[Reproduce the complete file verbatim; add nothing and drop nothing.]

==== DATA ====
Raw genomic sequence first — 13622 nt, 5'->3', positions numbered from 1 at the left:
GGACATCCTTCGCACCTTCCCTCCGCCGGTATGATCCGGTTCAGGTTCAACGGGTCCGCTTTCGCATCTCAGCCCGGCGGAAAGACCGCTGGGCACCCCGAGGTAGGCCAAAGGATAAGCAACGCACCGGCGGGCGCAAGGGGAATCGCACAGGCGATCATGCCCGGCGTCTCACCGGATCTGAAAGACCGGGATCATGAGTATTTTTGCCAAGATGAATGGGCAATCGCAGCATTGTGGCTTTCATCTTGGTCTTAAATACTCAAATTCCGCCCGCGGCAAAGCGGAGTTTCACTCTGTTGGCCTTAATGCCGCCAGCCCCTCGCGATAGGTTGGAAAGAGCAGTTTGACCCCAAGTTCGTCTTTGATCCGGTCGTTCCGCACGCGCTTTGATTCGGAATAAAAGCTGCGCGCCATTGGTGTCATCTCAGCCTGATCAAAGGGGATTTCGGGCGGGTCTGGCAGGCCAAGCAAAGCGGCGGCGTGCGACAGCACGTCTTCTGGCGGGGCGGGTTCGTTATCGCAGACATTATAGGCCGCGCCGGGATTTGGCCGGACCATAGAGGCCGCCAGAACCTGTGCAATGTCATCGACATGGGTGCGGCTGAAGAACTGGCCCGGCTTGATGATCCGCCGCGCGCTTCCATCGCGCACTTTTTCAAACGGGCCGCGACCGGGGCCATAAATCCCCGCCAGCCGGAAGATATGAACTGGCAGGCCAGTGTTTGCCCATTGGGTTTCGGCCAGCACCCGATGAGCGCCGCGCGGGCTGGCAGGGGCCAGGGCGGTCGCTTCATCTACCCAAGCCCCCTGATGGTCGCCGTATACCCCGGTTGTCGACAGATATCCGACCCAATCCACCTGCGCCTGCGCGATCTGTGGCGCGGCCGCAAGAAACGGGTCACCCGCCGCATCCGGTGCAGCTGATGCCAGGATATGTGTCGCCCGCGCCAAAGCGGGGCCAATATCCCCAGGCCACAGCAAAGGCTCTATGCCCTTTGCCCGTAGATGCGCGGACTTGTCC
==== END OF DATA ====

Raw genomic sequence first — 13622 nt, 5'->3', positions numbered from 1 at the left:
GGACATCCTTCGCACCTTCCCTCCGCCGGTATGATCCGGTTCAGGTTCAACGGGTCCGCTTTCGCATCTCAGCCCGGCGGAAAGACCGCTGGGCACCCCGAGGTAGGCCAAAGGATAAGCAACGCACCGGCGGGCGCAAGGGGAATCGCACAGGCGATCATGCCCGGCGTCTCACCGGATCTGAAAGACCGGGATCATGAGTATTTTTGCCAAGATGAATGGGCAATCGCAGCATTGTGGCTTTCATCTTGGTCTTAAATACTCAAATTCCGCCCGCGGCAAAGCGGAGTTTCACTCTGTTGGCCTTAATGCCGCCAGCCCCTCGCGATAGGTTGGAAAGAGCAGTTTGACCCCAAGTTCGTCTTTGATCCGGTCGTTCCGCACGCGCTTTGATTCGGAATAAAAGCTGCGCGCCATTGGTGTCATCTCAGCCTGATCAAAGGGGATTTCGGGCGGGTCTGGCAGGCCAAGCAAAGCGGCGGCGTGCGACAGCACGTCTTCTGGCGGGGCGGGTTCGTTATCGCAGACATTATAGGCCGCGCCGGGATTTGGCCGGACCATAGAGGCCGCCAGAACCTGTGCAATGTCATCGACATGGGTGCGGCTGAAGAACTGGCCCGGCTTGATGATCCGCCGCGCGCTTCCATCGCGCACTTTTTCAAACGGGCCGCGACCGGGGCCATAAATCCCCGCCAGCCGGAAGATATGAACTGGCAGGCCAGTGTTTGCCCATTGGGTTTCGGCCAGCACCCGATGAGCGCCGCGCGGGCTGGCAGGGGCCAGGGCGGTCGCTTCATCTACCCAAGCCCCCTGATGGTCGCCGTATACCCCGGTTGTCGACAGATATCCGACCCAATCCACCTGCGCCTGCGCGATCTGTGGCGCGGCCGCAAGAAACGGGTCACCCGCCGCATCCGGTGCAGCTGATGCCAGGATATGTGTCGCCCGCGCCAAAGCGGGGCCAATATCCCCAGGCCACAGCAAAGGCTCTATGCCCTTTGCCCGTAGATGCGCGGACTTGTCC